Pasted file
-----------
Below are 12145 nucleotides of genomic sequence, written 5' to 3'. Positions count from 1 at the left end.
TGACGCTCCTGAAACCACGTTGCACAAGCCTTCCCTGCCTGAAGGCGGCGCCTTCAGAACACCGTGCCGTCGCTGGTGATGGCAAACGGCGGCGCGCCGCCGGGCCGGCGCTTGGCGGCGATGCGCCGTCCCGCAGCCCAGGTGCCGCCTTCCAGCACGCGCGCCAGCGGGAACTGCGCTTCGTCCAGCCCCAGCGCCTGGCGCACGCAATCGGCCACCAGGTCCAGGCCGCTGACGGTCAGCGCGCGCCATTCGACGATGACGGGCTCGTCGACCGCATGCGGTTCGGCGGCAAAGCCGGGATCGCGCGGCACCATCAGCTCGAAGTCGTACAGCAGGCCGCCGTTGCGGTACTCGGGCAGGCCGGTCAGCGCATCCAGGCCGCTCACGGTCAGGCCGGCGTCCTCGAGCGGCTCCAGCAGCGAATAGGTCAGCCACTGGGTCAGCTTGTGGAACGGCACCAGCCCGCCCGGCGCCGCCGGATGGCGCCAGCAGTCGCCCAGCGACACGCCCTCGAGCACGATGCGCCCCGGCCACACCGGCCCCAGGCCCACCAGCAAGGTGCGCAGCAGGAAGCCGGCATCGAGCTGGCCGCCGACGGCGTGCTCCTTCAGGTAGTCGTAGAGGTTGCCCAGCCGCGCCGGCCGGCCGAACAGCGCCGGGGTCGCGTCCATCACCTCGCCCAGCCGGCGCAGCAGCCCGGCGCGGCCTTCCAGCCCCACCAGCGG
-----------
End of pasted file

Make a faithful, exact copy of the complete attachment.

Below are 12145 nucleotides of genomic sequence, written 5' to 3'. Positions count from 1 at the left end.
TGACGCTCCTGAAACCACGTTGCACAAGCCTTCCCTGCCTGAAGGCGGCGCCTTCAGAACACCGTGCCGTCGCTGGTGATGGCAAACGGCGGCGCGCCGCCGGGCCGGCGCTTGGCGGCGATGCGCCGTCCCGCAGCCCAGGTGCCGCCTTCCAGCACGCGCGCCAGCGGGAACTGCGCTTCGTCCAGCCCCAGCGCCTGGCGCACGCAATCGGCCACCAGGTCCAGGCCGCTGACGGTCAGCGCGCGCCATTCGACGATGACGGGCTCGTCGACCGCATGCGGTTCGGCGGCAAAGCCGGGATCGCGCGGCACCATCAGCTCGAAGTCGTACAGCAGGCCGCCGTTGCGGTACTCGGGCAGGCCGGTCAGCGCATCCAGGCCGCTCACGGTCAGGCCGGCGTCCTCGAGCGGCTCCAGCAGCGAATAGGTCAGCCACTGGGTCAGCTTGTGGAACGGCACCAGCCCGCCCGGCGCCGCCGGATGGCGCCAGCAGTCGCCCAGCGACACGCCCTCGAGCACGATGCGCCCCGGCCACACCGGCCCCAGGCCCACCAGCAAGGTGCGCAGCAGGAAGCCGGCATCGAGCTGGCCGCCGACGGCGTGCTCCTTCAGGTAGTCGTAGAGGTTGCCCAGCCGCGCCGGCCGGCCGAACAGCGCCGGGGTCGCGTCCATCACCTCGCCCAGCCGGCGCAGCAGCCCGGCGCGGCCTTCCAGCCCCACCAGCGG